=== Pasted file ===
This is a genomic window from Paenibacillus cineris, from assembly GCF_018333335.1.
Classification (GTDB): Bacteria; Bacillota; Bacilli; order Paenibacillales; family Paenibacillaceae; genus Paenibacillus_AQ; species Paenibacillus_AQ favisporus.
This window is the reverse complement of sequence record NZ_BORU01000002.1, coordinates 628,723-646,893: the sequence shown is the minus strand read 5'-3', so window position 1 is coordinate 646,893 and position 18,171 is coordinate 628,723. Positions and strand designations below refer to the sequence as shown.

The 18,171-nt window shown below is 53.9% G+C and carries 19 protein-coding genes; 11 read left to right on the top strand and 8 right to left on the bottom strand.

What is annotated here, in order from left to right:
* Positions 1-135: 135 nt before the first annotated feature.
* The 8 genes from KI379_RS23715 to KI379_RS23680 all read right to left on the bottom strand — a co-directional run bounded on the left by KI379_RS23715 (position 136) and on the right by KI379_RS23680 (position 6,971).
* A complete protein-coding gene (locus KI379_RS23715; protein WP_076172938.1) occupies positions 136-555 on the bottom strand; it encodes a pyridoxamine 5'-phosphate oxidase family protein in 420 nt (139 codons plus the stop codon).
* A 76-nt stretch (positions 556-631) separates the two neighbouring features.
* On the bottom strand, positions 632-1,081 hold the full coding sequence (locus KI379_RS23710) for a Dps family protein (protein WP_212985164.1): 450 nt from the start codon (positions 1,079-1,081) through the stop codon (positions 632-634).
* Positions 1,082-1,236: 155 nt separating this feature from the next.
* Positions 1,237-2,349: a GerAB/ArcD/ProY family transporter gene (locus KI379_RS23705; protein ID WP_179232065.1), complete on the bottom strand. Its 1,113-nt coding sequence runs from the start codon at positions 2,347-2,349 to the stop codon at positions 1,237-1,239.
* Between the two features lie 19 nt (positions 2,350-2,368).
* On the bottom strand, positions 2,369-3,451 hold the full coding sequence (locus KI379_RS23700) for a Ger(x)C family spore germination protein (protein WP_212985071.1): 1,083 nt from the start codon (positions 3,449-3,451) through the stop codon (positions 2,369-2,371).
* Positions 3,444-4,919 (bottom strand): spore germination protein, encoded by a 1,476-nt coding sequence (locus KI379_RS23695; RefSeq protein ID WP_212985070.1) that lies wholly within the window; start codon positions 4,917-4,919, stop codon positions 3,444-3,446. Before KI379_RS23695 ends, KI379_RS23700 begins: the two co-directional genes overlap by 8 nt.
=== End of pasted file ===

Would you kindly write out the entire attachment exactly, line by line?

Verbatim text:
This is a genomic window from Paenibacillus cineris, from assembly GCF_018333335.1.
Classification (GTDB): Bacteria; Bacillota; Bacilli; order Paenibacillales; family Paenibacillaceae; genus Paenibacillus_AQ; species Paenibacillus_AQ favisporus.
This window is the reverse complement of sequence record NZ_BORU01000002.1, coordinates 628,723-646,893: the sequence shown is the minus strand read 5'-3', so window position 1 is coordinate 646,893 and position 18,171 is coordinate 628,723. Positions and strand designations below refer to the sequence as shown.

The 18,171-nt window shown below is 53.9% G+C and carries 19 protein-coding genes; 11 read left to right on the top strand and 8 right to left on the bottom strand.

What is annotated here, in order from left to right:
* Positions 1-135: 135 nt before the first annotated feature.
* The 8 genes from KI379_RS23715 to KI379_RS23680 all read right to left on the bottom strand — a co-directional run bounded on the left by KI379_RS23715 (position 136) and on the right by KI379_RS23680 (position 6,971).
* A complete protein-coding gene (locus KI379_RS23715; protein WP_076172938.1) occupies positions 136-555 on the bottom strand; it encodes a pyridoxamine 5'-phosphate oxidase family protein in 420 nt (139 codons plus the stop codon).
* A 76-nt stretch (positions 556-631) separates the two neighbouring features.
* On the bottom strand, positions 632-1,081 hold the full coding sequence (locus KI379_RS23710) for a Dps family protein (protein WP_212985164.1): 450 nt from the start codon (positions 1,079-1,081) through the stop codon (positions 632-634).
* Positions 1,082-1,236: 155 nt separating this feature from the next.
* Positions 1,237-2,349: a GerAB/ArcD/ProY family transporter gene (locus KI379_RS23705; protein ID WP_179232065.1), complete on the bottom strand. Its 1,113-nt coding sequence runs from the start codon at positions 2,347-2,349 to the stop codon at positions 1,237-1,239.
* Between the two features lie 19 nt (positions 2,350-2,368).
* On the bottom strand, positions 2,369-3,451 hold the full coding sequence (locus KI379_RS23700) for a Ger(x)C family spore germination protein (protein WP_212985071.1): 1,083 nt from the start codon (positions 3,449-3,451) through the stop codon (positions 2,369-2,371).
* Positions 3,444-4,919 (bottom strand): spore germination protein, encoded by a 1,476-nt coding sequence (locus KI379_RS23695; RefSeq protein ID WP_212985070.1) that lies wholly within the window; start codon positions 4,917-4,919, stop codon positions 3,444-3,446. Before KI379_RS23695 ends, KI379_RS23700 begins: the two co-directional genes overlap by 8 nt.